But more importantly, on the freight side, it seems that some of the third-party consultants that we use actually think things are holding up there a little bit better as well. So I wonder if you could sort of segregate down or get into a little bit more detail in terms of how you see the different demand trends between the different products late. So I know it's a bit tricky, but any color you could offer would be appreciated.

Tom Nimbley -- Chief Executive Officer

Doug, certainly. And we start with the immediate and most draconian impact was, obviously, and that would be jet fuel. And when you take a look at jet itself, demand is down 85% or something like that or in that area. Actually, production is down the same.

So we don't expect jet demand to come roaring back anytime soon. There obviously is going to be most likely reticence on the part of some people to get on a plane and take a vacation to Europe and do those things. But the thing with jet is we have basically done a terrific job and just in PBF, we have actually reduced our jet production. What we were expecting to make was 90,000 barrels a day.

We're down to about 8,000. And we basically only made jet in two refineries in small amount. And we've gotten within the supply demand curve on jet even with that low-demand environment, so we don't think we're going to have an inventory issue. Now move to gasoline.

And of course, that was the one that everybody worked on first because, jet, we got under control. Then we went to gasoline, and then we've talked about gasoline. And same story exists there because of the cuts in runs ourselves and the whole industry and turning knobs from gasoline to distillate, we're in within the supply demand curves. The demand crept up last week to 7.5 million barrels a day per the stats.

Gasoline production was 7.5 million barrels a day and is continuing to come up. And I'm going to come back to -- I think one of your questions -- part of your question on gasoline in a moment. Now distillate is holding up. But we obviously increased production of distillate by taking gasoline and jet fuel and putting it into distillate.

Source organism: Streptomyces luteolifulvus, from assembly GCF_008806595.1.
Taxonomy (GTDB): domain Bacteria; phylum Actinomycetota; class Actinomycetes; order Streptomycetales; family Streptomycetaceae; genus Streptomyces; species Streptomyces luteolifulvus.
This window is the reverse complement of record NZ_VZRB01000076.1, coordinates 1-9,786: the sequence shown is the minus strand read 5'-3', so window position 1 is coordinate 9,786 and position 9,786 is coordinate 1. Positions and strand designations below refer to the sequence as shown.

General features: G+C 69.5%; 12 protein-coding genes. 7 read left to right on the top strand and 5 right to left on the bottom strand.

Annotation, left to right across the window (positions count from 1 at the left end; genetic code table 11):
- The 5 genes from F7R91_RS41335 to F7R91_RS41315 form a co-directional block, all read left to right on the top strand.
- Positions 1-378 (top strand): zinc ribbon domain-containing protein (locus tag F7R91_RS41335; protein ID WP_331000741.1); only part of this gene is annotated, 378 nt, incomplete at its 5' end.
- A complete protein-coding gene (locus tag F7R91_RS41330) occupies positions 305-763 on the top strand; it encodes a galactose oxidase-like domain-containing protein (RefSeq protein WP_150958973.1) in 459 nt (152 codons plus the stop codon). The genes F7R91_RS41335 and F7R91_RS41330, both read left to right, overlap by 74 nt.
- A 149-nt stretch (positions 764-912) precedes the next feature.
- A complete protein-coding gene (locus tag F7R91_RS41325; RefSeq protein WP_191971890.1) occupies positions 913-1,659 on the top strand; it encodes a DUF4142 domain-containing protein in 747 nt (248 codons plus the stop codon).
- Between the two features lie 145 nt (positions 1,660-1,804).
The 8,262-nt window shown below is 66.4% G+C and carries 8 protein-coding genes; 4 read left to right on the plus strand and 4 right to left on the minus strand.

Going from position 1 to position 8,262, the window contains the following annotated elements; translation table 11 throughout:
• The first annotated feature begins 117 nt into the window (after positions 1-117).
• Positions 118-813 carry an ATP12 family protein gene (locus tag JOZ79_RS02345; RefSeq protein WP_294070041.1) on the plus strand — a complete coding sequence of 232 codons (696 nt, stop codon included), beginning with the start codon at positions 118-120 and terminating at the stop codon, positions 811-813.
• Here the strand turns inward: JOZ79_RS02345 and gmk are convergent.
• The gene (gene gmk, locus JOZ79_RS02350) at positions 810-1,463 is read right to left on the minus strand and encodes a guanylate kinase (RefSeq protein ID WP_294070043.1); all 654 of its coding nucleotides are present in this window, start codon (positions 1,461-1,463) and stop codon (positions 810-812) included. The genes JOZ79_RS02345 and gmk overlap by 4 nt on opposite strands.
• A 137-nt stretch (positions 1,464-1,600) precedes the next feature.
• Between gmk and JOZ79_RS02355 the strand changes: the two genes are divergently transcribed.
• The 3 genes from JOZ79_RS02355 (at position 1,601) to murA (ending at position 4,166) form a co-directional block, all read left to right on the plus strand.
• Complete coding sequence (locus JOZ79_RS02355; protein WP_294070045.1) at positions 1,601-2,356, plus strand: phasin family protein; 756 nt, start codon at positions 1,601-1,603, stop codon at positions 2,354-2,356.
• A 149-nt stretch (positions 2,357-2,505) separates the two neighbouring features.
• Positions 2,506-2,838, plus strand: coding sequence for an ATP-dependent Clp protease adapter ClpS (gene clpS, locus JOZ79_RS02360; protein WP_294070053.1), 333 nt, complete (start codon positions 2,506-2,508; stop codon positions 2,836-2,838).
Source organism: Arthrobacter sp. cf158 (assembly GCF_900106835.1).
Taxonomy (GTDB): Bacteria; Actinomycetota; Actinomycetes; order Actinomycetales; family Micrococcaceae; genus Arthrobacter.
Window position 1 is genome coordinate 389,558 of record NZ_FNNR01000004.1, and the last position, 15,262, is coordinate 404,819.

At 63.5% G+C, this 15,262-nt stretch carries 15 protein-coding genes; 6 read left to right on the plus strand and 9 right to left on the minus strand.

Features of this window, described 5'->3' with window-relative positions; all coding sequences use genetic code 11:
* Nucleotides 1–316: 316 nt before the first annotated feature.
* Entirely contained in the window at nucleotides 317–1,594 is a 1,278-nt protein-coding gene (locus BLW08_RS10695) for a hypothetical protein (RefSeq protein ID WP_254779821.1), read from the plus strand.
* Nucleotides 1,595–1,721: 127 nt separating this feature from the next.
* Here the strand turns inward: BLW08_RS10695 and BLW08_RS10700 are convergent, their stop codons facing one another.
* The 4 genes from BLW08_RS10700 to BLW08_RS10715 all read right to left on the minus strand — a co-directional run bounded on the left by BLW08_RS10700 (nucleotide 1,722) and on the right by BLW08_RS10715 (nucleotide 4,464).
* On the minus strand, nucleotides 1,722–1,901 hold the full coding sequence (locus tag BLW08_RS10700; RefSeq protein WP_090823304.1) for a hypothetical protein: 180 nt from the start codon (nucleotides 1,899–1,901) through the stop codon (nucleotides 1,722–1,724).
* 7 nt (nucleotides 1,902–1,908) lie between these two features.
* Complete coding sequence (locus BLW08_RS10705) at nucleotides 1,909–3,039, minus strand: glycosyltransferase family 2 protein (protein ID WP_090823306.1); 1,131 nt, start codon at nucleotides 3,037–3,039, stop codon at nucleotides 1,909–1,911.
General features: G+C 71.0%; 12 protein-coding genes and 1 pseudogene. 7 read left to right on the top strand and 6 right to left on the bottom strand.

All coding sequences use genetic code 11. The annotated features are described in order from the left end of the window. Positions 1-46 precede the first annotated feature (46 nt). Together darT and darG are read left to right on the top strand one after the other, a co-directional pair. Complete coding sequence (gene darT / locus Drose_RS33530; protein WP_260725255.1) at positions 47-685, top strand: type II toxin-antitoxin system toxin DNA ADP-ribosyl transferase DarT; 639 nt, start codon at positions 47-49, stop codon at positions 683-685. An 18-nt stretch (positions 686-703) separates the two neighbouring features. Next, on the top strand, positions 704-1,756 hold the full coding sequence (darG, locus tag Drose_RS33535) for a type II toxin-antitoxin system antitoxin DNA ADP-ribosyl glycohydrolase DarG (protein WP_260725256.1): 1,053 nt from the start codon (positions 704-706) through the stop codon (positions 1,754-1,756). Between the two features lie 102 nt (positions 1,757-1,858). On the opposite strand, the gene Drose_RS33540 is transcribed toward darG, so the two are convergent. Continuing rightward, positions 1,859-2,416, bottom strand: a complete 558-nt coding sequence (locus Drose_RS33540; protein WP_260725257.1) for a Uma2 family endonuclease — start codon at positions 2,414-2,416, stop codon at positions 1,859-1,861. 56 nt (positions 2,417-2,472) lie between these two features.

We're actually starting to reverse that step some. We're cracking some distillate, which is a step that in a cat crack is to turn it into gasoline, not increasing runs. We're just shifting product from distillate to gasoline because we're a little concerned on the distillate side that we saw. And that is mainly being driven by the fact that the pandemic is now hitting South America pretty hard and the ability to export the barrels out of the Gulf Coast of the United States into South America is being impacted.

That being said, it does appear as though distillate demand continues to hold up better. On your question in terms of behavioral shifts, yes, I think we believe that there's likely going to be some tailwinds, particularly on gasoline because people are going to be not willing to get on subways. They're not going to get on a cruise ship and go on vacations. They're not going to get on an airplane.

They may not even Uber. There's going to be a lot of people who decide or going to decide that I'm not going to take the bus. The safest form of transportation that I have is to drive my own automobile. In fact, I'd probably want to drive it with only me in the car unless it's a family member.

So I think some of the analysts have written that. Perhaps, we could have a little bit of an upside or some significant upside from gasoline, and I think there's the potential for that to occur.

Operator

We will go next to Brad Heffern with RBC Capital Markets.

Brad Heffern -- RBC Capital Markets -- Analyst